The UK unveiled its strategy to speed up the deployment of renewable power and capture carbon, part of a plan to boost energy investment in Britain that lacks the financial might of endeavors in the US.
Billed as a response to the limitless green subsidies in US President Joe Biden’s Inflation Reduction Act, the measures show little in the way of new spending, with any meaningful funding expected to come in the Autumn budget.
Key measures for the plan include the expansion of a home energy efficiency program, steps to speed up the planning process for renewable power developments and an announcement of the first projects to go forward in the country’s carbon capture and storage support mechanism.
Chancellor of the Exchequer Jeremy Hunt defended the decision not to throw more cash at net-zero ambitions as the US and European Union are doing.
“We are not going toe-to-toe with our friends and allies in some distortive global subsidy race,” he wrote in the Times. “We will target public funding in a strategic way in the areas where the UK has a clear competitive advantage.”
The government appointed interim executives of a body called Great British Nuclear that is meant to help deliver future investments in new nuclear power plants. However, it’s unclear how that will solve the most vexing problem for nuclear power in the UK, finding the billions of pounds to build new plants.
The UK also revealed funding for hydrogen production projects and the £30 million Heat Pump Investment Accelerator, which is meant to multiply with private investment alongside it. It will also extend the Boiler Upgrade Scheme until 2028, a program provides grants to subsidize home heat pump installations.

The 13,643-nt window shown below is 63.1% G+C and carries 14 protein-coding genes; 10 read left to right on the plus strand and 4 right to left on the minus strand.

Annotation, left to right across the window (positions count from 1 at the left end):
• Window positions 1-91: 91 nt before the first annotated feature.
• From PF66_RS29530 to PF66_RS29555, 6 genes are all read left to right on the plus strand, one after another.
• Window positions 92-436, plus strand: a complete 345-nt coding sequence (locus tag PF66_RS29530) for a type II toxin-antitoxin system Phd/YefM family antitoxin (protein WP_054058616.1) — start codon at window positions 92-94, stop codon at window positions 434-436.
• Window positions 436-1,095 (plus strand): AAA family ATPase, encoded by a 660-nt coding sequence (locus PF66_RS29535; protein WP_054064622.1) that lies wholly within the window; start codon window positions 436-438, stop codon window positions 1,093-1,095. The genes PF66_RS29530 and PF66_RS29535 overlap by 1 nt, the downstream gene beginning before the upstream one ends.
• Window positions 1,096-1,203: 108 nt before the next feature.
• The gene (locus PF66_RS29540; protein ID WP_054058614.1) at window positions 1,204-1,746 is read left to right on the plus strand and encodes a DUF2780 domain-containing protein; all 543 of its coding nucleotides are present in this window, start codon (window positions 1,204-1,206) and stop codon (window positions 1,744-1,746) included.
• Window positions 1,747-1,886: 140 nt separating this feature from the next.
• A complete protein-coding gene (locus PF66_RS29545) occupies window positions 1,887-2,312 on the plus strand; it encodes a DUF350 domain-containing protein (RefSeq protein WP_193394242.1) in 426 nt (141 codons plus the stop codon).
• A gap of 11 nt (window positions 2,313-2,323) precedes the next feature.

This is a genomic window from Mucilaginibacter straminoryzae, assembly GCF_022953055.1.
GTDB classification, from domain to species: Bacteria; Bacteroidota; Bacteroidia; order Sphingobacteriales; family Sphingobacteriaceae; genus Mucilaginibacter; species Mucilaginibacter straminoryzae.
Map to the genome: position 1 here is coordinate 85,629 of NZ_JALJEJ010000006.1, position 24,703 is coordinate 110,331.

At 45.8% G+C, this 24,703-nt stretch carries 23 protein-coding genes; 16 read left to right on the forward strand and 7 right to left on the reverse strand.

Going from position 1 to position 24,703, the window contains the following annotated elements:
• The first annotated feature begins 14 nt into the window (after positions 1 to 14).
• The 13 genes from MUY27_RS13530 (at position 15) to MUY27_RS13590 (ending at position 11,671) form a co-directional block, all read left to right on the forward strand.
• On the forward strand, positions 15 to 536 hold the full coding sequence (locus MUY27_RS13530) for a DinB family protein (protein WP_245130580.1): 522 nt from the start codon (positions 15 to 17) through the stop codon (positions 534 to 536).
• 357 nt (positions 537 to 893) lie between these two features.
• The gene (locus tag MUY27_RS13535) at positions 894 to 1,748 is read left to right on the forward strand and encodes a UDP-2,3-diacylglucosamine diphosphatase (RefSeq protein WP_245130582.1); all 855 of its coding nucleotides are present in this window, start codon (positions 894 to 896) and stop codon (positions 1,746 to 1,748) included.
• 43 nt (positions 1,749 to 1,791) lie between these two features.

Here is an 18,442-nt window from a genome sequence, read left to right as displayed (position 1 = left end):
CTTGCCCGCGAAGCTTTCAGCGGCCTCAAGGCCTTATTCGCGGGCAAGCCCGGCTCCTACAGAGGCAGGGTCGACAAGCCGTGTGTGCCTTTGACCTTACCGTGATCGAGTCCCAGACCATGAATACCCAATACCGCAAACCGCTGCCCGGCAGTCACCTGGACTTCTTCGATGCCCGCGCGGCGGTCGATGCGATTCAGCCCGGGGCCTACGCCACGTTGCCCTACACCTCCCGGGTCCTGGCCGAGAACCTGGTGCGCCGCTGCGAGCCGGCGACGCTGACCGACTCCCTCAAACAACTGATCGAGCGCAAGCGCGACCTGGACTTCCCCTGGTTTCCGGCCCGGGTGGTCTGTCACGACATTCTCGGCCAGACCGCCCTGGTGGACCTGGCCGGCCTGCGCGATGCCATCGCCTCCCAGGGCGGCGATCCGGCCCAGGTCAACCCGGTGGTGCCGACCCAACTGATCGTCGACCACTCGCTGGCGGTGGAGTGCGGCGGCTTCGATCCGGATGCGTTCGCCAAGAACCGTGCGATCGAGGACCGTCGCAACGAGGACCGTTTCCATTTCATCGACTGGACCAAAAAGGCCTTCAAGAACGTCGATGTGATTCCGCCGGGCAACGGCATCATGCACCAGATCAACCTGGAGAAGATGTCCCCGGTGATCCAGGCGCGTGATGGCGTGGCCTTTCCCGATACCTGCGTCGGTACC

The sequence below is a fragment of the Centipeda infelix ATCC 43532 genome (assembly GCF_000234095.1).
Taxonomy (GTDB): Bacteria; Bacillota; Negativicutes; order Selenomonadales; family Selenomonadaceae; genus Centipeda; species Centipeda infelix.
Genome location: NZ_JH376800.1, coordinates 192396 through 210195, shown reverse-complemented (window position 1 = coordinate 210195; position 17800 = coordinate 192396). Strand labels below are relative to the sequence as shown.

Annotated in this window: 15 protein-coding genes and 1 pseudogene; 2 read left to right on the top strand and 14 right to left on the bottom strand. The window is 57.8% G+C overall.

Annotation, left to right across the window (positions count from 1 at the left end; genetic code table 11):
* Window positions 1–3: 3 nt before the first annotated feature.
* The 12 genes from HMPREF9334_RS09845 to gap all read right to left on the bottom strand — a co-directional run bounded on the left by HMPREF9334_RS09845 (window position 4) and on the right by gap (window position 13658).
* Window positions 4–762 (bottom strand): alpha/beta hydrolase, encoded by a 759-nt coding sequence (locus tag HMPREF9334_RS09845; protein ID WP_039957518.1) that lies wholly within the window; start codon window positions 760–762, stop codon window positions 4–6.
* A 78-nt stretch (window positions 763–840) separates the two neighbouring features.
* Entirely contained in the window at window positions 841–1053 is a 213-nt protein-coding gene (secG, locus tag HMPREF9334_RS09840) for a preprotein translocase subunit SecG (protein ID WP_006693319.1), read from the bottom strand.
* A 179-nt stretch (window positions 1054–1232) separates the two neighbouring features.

Other steps announced today:
- A consultation on a potential carbon border tax to prevent UK industry being undercut by imports from countries with laxer environmental standards. To be deployed from mid-2020s onwards.
- UK rejects Drax Group Plc’s bid for Track-1 status for its biomass project with carbon capture and storage.
- A refreshed green finance plan promising to further tackle deforestation-linked finance and consult on the UK’s green taxonomy.
- Outcomes of competition rounds for hydrogen and carbon-capture projects.
The government is also opening another consultation on how it can work with communities to deliver onshore wind infrastructure to give them benefits like cheaper power. The move effectively delays a similar consultation launched last year, after the government came under pressure to lift a ban on onshore wind. “We want a rational solution that works for communities,” Energy Secretary Grant Shapps said.
The details may disappoint both the renewable power industry and the fossil-fuel one — and environmental groups said it fell well short.
While permitting reform is a key ask for green energy developers, there’s little by way of fresh funding and no sign that the government will budge on the terms or budget for an upcoming auction round to support new wind farms. Developers have warned that the price may be too low to make investments viable after soaring costs in recent years.
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